The backdrop throughout is quite the dark affair, as the lead character was previously demon-possessed, leaving a trail of bloodshed and misery in their wake, and now it is time to right those wrongs in New York City…and beyond, sometimes dealing with the underworld when called to do so. In general, spiritual matters have been on the rise, yet membership to the Unavowed is at an all-time low, so it really is a backs-to-the-wall scenario. Thankfully, the puzzles on offer do not become equally as overwhelming, instead staying on the right side of 'challenging, but fair' and there are some in particular that give such a huge sense of satisfaction when cracked. Rarely does Unavowed put those in control in the frustration position of needing to try every permutation of person-object-scenery-item-etc… there is always logic that can be derived from the conundrums on offer, with some lateral thinking being the key. Whilst the multi-character dynamic is not as pronounced as in Resonance, it does indeed bring a fresh flavour to what is already a highly delectable recipe.

Screenshot for Unavowed on PC

Part of the sheer fun factor in Unavowed comes from the sublime script work, and more often than not just sitting back and letting characters chatter away in the background is highly entertaining. Be it on the subway, delaying that choice of destination to enjoy the banter for a slight while longer, or in various areas where chitter-chatter kicks off automatically (thanks to objects not requiring a click to show information, merely needing a gentle mouse cursor hover-over instead, thus not interrupting the flow of conversation). Talking regularly to those in your current party is advised, because not only do they offer sometimes vital hints for progression, but there are hidden layers of story to uncover, delving deeper into the backgrounds of your new 'friends' in this fight against the impending darkness. This is something the occurs once a mission has concluded, as well, with the entire team heading back to HQ, and those that did not take part can even be spoken to about what they would have done differently had they been there, for instance. Unavowed is so smartly pieced together that it just has to be sampled by fans of the genre and beyond.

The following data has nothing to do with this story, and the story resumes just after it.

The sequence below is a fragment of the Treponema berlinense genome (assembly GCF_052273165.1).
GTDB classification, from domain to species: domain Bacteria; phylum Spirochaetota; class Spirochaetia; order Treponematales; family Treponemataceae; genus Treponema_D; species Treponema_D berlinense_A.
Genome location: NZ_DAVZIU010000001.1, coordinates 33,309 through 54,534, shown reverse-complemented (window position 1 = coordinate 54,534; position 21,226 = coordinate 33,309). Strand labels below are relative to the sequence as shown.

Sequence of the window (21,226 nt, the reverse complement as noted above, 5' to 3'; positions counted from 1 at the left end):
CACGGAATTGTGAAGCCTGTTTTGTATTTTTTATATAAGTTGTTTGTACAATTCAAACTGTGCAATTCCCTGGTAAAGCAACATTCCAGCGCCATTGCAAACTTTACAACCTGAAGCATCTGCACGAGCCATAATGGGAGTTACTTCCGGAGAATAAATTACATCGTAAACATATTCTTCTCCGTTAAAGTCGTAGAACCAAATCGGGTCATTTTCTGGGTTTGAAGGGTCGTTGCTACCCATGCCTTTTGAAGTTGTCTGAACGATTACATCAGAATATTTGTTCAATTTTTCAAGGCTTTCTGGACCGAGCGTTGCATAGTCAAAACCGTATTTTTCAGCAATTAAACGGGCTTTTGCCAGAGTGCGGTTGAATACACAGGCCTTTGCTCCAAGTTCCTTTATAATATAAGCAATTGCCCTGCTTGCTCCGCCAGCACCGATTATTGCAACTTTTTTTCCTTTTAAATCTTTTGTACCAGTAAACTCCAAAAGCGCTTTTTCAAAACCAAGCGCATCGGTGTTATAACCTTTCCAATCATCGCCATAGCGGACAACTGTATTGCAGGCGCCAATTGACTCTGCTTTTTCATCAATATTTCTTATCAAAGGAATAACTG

Screenshot for Unavowed on PC

Cubed3 Rating

Rated 9 out of 10

Exceptional - Gold Award

Rated 9 out of 10

WadjetEye Games has done it again! Unavowed does not disappoint at all, relying on the tried-and-tested formula that has worked so well in the past, but now taking that and polishing it beyond belief, and then expertly blending in themes from popular titles, sprinkling a whole host of fresh ideas into the pot to make for one of the most engaging experiences of the year.


Wadjet Eye


Wadjet Eye

C3 Score

Rated $score out of 10  9/10

Reader Score

Rated $score out of 10  0 (0 Votes)

European release date Out now   North America release date Out now   Japan release date Out now   Australian release date Out now